One of the many lessons that one learns in prison is, that things are what they are and will be what they will be.
Crimes lead one into another; they who are capable of being forgers are capable of being incendiaries.
He had drawn many a thousand of these rations in prisons and camps, and though he'd never had an opportunity to weight them on scales, and although, being a man of timid nature, he knew no way of standing up for his rights, he, like every other prisoner, had discovered long ago that honest weight was never to be found in the bread-cutting. There was short weight in every ration. The only point was how short. So every day you took a look to soothe your soul - today, maybe, they haven't snitched any.
The law does not pretend to punish everything that is dishonest. That would seriously interfere with business.
If it's near dinner-time, the foreman takes out his watch when the jury has retired, and says: "Dear me, gentlemen, ten minutes to five, I declare! I dine at five, gentlemen." "So do I," says everybody else, except two men who ought to have dined at three and seem more than half disposed to stand out in consequence. The foreman smiles, and puts up his watch:--"Well, gentlemen, what do we say, plaintiff or defendant, gentlemen?
The torment of human frustration, whatever its immediate cause, is the knowledge that the self is in prison, its vital force and 'mangled mind' leaking away in lonely, wasteful self-conflict.
Every crime has, in the moment of its perpetration, Its own avenging angel--dark misgiving, An ominous sinking at the inmost heart.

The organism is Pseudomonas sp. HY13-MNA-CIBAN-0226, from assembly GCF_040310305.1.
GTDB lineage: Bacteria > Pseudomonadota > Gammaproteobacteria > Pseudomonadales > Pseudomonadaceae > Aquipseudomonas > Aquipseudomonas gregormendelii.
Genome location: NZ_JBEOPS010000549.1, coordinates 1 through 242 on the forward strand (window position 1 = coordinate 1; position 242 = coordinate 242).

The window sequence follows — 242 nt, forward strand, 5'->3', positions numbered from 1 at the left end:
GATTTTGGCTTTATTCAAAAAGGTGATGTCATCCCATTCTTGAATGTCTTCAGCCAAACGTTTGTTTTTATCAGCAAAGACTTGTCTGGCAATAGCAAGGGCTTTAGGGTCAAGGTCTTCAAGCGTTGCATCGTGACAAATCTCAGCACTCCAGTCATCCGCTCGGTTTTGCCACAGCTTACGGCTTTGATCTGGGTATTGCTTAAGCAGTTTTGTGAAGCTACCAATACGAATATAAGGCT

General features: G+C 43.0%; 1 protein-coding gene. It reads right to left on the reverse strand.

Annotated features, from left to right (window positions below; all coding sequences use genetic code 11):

I just remember that disturbing feeling of walking into that prison, the complete loss of privacy, the complete loss of stimulation, dignity.
It is safer that a bad man should not be accused, than that he should be acquitted.
When I was in prison, I was wrapped up in all those deep books. That Tolstoy crap - people shouldn't read that stuff.
He was a first-time nonviolent possible offender, ... And under the mandatory minimums, he was put in prison for 15 years. Not only does the punishment not fit the crime, but the mandatory minimums don't give judges any discretion to look at the background of the case, to read into the specifics of the case. I don't know a judge who really is in favor of the mandatory minimums.
The difference between tax avoidance and tax evasion is the thickness of a prison walls.
Those magistrates who can prevent crime, and do not, in effect encourage it.
Why would anyone expect him to come out smarter? He went to prison for three years, not Princeton.
To try to raise a son from inside the prison walls is a very difficult thing. But I want to say to the world my son at 16 was the one who tried the most to get me out of prison.
Oh who is that young sinner with the handcuffs on his wrist? And what has he been after that they groan and shake their fists? And wherefore is he wearing such a conscience-stricken air? Oh they're taking him to prison for the colour of his hair.